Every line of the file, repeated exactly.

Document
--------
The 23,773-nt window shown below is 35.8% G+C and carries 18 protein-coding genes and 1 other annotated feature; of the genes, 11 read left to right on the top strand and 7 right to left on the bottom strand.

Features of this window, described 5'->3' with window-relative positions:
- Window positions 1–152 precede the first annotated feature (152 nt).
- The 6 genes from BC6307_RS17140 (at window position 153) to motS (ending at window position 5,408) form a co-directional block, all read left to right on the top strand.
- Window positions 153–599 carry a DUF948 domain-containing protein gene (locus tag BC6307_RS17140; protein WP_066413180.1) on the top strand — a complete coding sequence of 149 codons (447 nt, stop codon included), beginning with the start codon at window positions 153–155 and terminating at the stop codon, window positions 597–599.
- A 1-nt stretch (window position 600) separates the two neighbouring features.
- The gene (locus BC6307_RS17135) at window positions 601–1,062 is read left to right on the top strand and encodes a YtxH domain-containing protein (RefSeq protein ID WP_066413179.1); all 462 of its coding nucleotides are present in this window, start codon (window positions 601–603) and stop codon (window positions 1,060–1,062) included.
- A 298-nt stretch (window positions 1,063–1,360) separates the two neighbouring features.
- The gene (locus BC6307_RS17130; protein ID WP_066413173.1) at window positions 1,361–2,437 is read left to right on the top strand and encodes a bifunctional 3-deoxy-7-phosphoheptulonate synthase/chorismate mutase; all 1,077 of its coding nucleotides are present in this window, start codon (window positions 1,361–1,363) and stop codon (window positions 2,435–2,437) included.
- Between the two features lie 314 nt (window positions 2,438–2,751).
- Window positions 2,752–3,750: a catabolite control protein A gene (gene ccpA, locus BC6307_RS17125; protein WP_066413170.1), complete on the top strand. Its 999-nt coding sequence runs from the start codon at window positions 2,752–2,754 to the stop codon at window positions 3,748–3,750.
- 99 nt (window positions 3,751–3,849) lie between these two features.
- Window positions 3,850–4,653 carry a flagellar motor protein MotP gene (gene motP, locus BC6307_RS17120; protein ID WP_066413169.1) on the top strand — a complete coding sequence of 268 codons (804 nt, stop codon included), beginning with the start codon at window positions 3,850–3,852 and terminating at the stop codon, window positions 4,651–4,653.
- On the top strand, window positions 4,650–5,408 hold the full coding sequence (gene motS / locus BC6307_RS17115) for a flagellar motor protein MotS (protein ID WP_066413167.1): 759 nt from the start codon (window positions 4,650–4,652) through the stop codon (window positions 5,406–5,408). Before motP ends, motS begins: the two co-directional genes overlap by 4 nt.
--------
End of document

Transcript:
The 23,773-nt window shown below is 35.8% G+C and carries 18 protein-coding genes and 1 other annotated feature; of the genes, 11 read left to right on the top strand and 7 right to left on the bottom strand.

Features of this window, described 5'->3' with window-relative positions:
- Window positions 1–152 precede the first annotated feature (152 nt).
- The 6 genes from BC6307_RS17140 (at window position 153) to motS (ending at window position 5,408) form a co-directional block, all read left to right on the top strand.
- Window positions 153–599 carry a DUF948 domain-containing protein gene (locus tag BC6307_RS17140; protein WP_066413180.1) on the top strand — a complete coding sequence of 149 codons (447 nt, stop codon included), beginning with the start codon at window positions 153–155 and terminating at the stop codon, window positions 597–599.
- A 1-nt stretch (window position 600) separates the two neighbouring features.
- The gene (locus BC6307_RS17135) at window positions 601–1,062 is read left to right on the top strand and encodes a YtxH domain-containing protein (RefSeq protein ID WP_066413179.1); all 462 of its coding nucleotides are present in this window, start codon (window positions 601–603) and stop codon (window positions 1,060–1,062) included.
- A 298-nt stretch (window positions 1,063–1,360) separates the two neighbouring features.
- The gene (locus BC6307_RS17130; protein ID WP_066413173.1) at window positions 1,361–2,437 is read left to right on the top strand and encodes a bifunctional 3-deoxy-7-phosphoheptulonate synthase/chorismate mutase; all 1,077 of its coding nucleotides are present in this window, start codon (window positions 1,361–1,363) and stop codon (window positions 2,435–2,437) included.
- Between the two features lie 314 nt (window positions 2,438–2,751).
- Window positions 2,752–3,750: a catabolite control protein A gene (gene ccpA, locus BC6307_RS17125; protein WP_066413170.1), complete on the top strand. Its 999-nt coding sequence runs from the start codon at window positions 2,752–2,754 to the stop codon at window positions 3,748–3,750.
- 99 nt (window positions 3,751–3,849) lie between these two features.
- Window positions 3,850–4,653 carry a flagellar motor protein MotP gene (gene motP, locus BC6307_RS17120; protein ID WP_066413169.1) on the top strand — a complete coding sequence of 268 codons (804 nt, stop codon included), beginning with the start codon at window positions 3,850–3,852 and terminating at the stop codon, window positions 4,651–4,653.
- On the top strand, window positions 4,650–5,408 hold the full coding sequence (gene motS / locus BC6307_RS17115) for a flagellar motor protein MotS (protein ID WP_066413167.1): 759 nt from the start codon (window positions 4,650–4,652) through the stop codon (window positions 5,406–5,408). Before motP ends, motS begins: the two co-directional genes overlap by 4 nt.